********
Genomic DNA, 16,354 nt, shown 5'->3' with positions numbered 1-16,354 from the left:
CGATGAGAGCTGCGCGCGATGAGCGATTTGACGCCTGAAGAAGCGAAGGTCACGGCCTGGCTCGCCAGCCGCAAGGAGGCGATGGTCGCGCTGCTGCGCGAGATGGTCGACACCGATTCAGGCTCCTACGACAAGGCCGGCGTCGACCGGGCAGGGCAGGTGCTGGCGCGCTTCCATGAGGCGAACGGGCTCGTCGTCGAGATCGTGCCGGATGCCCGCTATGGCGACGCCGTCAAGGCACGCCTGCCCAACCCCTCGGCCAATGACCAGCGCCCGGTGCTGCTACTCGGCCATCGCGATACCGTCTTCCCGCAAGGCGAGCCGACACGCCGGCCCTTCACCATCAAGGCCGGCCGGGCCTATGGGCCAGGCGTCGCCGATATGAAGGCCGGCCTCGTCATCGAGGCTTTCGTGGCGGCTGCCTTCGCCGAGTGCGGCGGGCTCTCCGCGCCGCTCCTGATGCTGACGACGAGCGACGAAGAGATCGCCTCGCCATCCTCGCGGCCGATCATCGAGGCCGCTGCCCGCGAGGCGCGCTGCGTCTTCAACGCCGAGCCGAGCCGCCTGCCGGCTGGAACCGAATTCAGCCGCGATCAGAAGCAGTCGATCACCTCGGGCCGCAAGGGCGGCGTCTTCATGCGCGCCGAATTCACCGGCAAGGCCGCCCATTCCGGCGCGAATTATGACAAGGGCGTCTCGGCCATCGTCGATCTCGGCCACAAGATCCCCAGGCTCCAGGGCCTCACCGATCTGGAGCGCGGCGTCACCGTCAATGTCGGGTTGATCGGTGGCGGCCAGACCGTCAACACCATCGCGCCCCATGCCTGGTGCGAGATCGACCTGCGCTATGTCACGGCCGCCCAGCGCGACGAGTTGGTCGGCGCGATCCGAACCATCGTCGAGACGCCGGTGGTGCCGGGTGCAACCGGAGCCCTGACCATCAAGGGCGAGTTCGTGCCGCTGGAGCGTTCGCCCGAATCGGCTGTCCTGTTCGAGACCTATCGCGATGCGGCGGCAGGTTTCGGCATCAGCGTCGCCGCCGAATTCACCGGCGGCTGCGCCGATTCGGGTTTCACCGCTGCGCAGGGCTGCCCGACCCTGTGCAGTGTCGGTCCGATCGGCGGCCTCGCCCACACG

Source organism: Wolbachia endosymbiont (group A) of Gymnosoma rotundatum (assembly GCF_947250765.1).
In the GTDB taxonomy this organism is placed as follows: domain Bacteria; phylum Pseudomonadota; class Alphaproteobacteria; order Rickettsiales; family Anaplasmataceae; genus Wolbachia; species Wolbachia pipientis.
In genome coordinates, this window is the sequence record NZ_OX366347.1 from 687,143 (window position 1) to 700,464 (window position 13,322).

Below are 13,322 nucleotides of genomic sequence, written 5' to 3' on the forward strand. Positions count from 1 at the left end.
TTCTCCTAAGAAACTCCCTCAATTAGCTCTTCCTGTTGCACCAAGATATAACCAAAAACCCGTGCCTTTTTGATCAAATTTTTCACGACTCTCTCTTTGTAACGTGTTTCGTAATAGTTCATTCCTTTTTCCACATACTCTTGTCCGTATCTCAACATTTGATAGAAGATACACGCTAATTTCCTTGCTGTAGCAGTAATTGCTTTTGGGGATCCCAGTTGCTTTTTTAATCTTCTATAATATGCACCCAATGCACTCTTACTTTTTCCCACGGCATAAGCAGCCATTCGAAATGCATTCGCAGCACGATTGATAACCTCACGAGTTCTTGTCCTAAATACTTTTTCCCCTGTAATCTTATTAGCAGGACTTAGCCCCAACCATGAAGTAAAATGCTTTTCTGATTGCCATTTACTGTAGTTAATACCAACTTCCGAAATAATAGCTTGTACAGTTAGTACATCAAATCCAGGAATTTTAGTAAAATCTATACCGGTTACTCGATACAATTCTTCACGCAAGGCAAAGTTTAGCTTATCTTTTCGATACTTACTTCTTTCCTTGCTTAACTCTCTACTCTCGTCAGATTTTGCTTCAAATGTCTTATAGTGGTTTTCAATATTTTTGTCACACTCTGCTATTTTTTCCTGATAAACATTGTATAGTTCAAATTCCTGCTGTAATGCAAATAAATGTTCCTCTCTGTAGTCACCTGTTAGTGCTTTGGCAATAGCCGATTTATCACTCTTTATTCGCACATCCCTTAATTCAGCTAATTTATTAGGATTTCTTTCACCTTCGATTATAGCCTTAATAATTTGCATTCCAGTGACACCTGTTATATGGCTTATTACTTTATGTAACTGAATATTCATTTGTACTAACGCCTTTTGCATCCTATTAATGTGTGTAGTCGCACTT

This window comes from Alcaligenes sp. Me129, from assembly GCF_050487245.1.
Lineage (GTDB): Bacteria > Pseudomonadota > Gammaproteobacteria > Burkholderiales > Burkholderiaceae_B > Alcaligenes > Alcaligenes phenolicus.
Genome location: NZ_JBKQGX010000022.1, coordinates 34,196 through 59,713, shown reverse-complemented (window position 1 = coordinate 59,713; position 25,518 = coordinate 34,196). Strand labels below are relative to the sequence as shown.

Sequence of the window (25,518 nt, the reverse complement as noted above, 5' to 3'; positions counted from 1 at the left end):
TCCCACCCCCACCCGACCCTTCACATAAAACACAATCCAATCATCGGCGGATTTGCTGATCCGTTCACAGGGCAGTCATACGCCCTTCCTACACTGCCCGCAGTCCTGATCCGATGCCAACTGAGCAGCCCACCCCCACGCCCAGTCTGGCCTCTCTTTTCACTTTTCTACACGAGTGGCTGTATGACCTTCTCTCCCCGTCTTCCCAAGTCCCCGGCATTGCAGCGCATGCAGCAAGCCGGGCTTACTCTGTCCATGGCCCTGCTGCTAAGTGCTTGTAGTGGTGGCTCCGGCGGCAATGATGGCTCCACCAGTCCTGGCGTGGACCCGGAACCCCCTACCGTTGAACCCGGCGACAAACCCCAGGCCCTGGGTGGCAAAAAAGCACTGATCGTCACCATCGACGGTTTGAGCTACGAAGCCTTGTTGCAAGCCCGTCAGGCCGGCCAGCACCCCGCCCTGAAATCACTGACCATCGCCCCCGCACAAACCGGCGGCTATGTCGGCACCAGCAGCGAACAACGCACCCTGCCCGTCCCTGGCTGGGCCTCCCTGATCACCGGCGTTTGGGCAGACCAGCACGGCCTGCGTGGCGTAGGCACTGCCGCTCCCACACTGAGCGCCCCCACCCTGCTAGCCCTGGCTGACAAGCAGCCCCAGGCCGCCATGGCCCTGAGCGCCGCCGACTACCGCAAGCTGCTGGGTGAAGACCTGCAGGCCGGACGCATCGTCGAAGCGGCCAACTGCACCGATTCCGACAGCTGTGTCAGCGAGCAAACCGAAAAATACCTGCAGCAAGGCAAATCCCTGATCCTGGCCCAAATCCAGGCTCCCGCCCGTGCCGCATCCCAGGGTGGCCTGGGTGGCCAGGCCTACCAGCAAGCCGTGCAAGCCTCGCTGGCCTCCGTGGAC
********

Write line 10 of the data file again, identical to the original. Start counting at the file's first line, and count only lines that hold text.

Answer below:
Genome location: NZ_JBKQGX010000022.1, coordinates 34,196 through 59,713, shown reverse-complemented (window position 1 = coordinate 59,713; position 25,518 = coordinate 34,196). Strand labels below are relative to the sequence as shown.